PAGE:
Curl says her decision to go into medicine was not part of a firm plan. Because of her academic record, however, and interest in science people encouraged her to become a doctor. At the insistence of one of her college professors, Curl applied to and was accepted at the Johns Hopkins University School of Medicine. She says she did not know a lot about medical schools when she applied. "I'm ashamed to admit it, but at that time I really didn't know about Hopkins...the whole medicine thing was foreign to me," she says.
Curl received her doctor of medicine degree from Hopkins in 1989, where she also served her internship and residency. Her decision to go into orthopedics was easy: she loved the technical and manual nature of it. Orthopedics is still not often a woman's field. When she began her residency, Dr. Curl was the only woman in her class of 120 medical students to go into orthopedics. During interviews she got some questions such as "Can you physically do it?" or "Aren't you going to get married and have children?" "I overcame that by not giving anybody room to question my ability or confidence," says Dr. Curl.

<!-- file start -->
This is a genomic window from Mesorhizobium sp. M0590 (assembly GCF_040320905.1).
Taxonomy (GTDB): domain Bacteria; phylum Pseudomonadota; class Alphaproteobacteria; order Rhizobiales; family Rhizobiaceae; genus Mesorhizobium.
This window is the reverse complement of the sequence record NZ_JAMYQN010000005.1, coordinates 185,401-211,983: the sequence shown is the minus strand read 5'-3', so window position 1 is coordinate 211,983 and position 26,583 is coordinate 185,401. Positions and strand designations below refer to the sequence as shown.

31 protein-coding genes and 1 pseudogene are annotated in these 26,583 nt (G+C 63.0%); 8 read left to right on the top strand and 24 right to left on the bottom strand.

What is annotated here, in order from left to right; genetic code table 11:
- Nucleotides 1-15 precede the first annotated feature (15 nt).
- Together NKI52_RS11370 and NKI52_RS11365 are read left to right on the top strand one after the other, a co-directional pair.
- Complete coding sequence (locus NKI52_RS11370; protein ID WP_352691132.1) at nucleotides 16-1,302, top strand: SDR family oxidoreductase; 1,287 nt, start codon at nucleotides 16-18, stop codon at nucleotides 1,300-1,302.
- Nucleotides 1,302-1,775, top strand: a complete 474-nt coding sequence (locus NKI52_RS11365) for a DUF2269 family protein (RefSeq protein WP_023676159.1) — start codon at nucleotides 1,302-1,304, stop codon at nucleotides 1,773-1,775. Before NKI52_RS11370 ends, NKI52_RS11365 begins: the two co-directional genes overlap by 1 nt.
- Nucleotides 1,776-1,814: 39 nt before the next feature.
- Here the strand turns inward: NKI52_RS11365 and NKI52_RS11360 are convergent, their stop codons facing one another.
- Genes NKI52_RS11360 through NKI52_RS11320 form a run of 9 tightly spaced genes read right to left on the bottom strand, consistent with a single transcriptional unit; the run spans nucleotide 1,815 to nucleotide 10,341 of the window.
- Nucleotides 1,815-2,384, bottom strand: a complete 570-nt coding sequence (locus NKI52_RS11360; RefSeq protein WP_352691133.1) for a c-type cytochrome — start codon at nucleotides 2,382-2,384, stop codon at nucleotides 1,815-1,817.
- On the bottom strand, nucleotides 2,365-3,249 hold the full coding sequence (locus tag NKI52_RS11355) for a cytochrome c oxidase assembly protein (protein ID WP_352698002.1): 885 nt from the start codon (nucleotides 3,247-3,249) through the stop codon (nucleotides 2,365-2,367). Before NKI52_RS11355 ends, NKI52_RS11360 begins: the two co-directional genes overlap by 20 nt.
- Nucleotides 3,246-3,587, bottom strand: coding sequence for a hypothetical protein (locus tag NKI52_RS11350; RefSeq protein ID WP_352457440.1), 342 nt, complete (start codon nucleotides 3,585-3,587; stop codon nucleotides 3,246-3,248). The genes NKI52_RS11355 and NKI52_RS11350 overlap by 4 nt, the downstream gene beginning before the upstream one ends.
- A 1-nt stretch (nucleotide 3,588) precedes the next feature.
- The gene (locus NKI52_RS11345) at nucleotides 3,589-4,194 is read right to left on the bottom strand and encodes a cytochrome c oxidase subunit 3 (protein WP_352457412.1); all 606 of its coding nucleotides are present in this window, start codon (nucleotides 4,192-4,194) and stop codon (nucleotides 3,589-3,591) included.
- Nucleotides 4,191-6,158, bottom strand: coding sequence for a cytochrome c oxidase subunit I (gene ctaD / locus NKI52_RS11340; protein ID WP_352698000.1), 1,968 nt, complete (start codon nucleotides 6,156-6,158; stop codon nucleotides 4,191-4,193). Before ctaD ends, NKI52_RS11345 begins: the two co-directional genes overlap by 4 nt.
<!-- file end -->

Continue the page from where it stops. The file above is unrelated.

Following her residency, Curl did a fellowship in sports medicine and shoulder surgery from 1994 to 1995 at the Hospital for Special Surgery at Cornell University in New York City. Given her athletic background, Curl concedes it was no surprise she ended up doing sports medicine. Of all the subspecialties in orthopedicshand surgery, spine surgery, pediatrics, tumors, foot and ankle, traumashe liked the "shoulder-knee stuff" the best. During her fellowship, she worked as a team physician for St. John's University, the New York Mets, and the New York City public schools recreation program.